Brexit White Paper: unsurprisingly ‘meaningless’

Published at last – the government’s White Paper on Brexit leaves much to the imagination and answers nothing.

The paper published today, titled The United Kingdom’s exit from and new partnership with the European Union, has been branded ‘meaningless’ (The Labour Party) and ’embarrassing’ (The Independent) as it states the obvious by setting out 12 principles for separation from the EU. These include:

1. Providing certainty and clarity; 2. Taking control of our own laws; 3. Strengthening the Union; 4. Protecting our strong historic ties with Ireland and maintaining the Common Travel Area; 5. Controlling immigration; 6 The United Kingdom’s exit from and new partnership with the European Union 6. Securing rights for EU nationals in the UK and UK nationals in the EU; 7. Protecting workers’ rights; 8. Ensuring free trade with European markets; 9. Securing new trade agreements with other countries; 10. Ensuring the United Kingdom remains the best place for science and innovation; 11. Cooperating in the fight against crime and terrorism; and 12. Delivering a smooth, orderly exit from the EU. (UK Government, 2017: 5-6)

I would be astonished if this Government could provide ‘certainty and clarity’ now since it has been unable to do so thus far. We have been for months subjected to guessing games and contradictions, Brexit plans in every colour of the rainbow and the most naive among us – myself included – hoped against hope that this paper would deliver a degree of ‘certainty and clarity’. Alas many questions remain unanswered. What’s more, the paper is fundamentally inaccurate as it claims British workers have a paid holiday entitlement of 14 weeks when in reality the entitlement is 5 weeks (The Independent). Furthermore, the concept of ‘certainty and clarity’ coming from a government who have produced a list of the most vague statements – including “Delivering a smooth, orderly exit from the EU” – is a bad joke.

Certainty and clarity have not been delivered with regards to how the government plan to strengthen the Union. At present we are told by Michael Fallon to ‘forget about’ Scottish Independence, in complete disregard for the mandate provided to the SNP upon election to call a second referendum in the event of Scotland being taken out of the EU against its will. The Scottish and Northern Irish people definitively voted to remain, yet are ignored as they are stripped of access to the Single Market and extended a token promise of more devolved powers – where have we heard that before?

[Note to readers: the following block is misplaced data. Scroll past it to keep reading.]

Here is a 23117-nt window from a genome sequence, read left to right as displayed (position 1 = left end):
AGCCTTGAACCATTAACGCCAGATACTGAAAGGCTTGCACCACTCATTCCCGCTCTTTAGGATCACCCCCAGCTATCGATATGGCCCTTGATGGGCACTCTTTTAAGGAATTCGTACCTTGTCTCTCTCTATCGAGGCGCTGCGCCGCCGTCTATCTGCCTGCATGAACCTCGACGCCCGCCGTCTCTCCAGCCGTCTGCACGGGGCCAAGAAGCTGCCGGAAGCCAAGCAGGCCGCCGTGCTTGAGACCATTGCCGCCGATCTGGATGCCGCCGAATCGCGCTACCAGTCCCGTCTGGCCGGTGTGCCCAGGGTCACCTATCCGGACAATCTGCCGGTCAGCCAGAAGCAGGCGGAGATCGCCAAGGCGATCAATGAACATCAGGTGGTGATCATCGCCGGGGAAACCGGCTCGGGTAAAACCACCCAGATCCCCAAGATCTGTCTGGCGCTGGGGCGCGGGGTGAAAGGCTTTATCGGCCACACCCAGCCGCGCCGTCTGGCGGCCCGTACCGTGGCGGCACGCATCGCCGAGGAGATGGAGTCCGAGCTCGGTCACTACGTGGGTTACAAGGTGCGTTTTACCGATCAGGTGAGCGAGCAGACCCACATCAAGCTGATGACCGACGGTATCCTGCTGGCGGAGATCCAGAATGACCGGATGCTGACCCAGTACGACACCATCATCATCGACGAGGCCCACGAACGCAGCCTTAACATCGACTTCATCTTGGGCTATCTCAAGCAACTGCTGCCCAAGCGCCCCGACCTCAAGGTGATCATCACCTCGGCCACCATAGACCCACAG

Immigration has been a central topic throughout the Brexit debate. For those of us who hoped for some clarification on what exactly ‘take back control ‘ looks like in practice, here is what the White Paper has to say:

“… we will always want immigration, including from EU countries, and especially high-skilled immigration and… we will always welcome individual migrants arriving lawfully in the UK as friends… We will design our immigration system to ensure that we are able to control the numbers of people who come here from the EU. In future, therefore, the Free Movement Directive will no longer apply and the migration of EU nationals will be subject to UK law” (UK Government, 2017: 13)

It is apparent that we still don’t really know specifically how we are going to control immigration. As a matter of fact, figures from the 2000’s show that net migration figures from Non-EU nations were greater than that of members of the Free Movement Directive (Migration Watch, 2007). While this was ten years ago and the gap has since narrowed so that the figures are now more even, the recent influx of EU migrants was likely to run its course despite the referendum result – this perceived influx of Romanian and Bulgarian immigrants was largely due to migration controls being lifted in 2014 (BBC News, 2014). Throwing another spanner into the works: migration figures are infamously unreliable (Full Fact, 2016). Do we really know which of these statistics are accurate, if any? The point is, if there were always higher migration figures for non-EU countries, then what evidence is there to suggest that controlling EU migration ourselves will be successful?

Despite the paper promising ‘certainty and clarity’, we still have no way of knowing the answers to these questions.

On a lighter note, I genuinely hope for the best in these crucial months of negotiation. Perhaps the Brexit Squad, championing the 12 principles of British Independence at Brussels, will be successful in securing a positive future for the whole of the UK. Perhaps the settlement for Scotland and the North of Ireland will benefit us despite our democratic decision. Perhaps these negotiations will be clearly communicated to the British people every step of the way. Perhaps…



Image: The Telegraph


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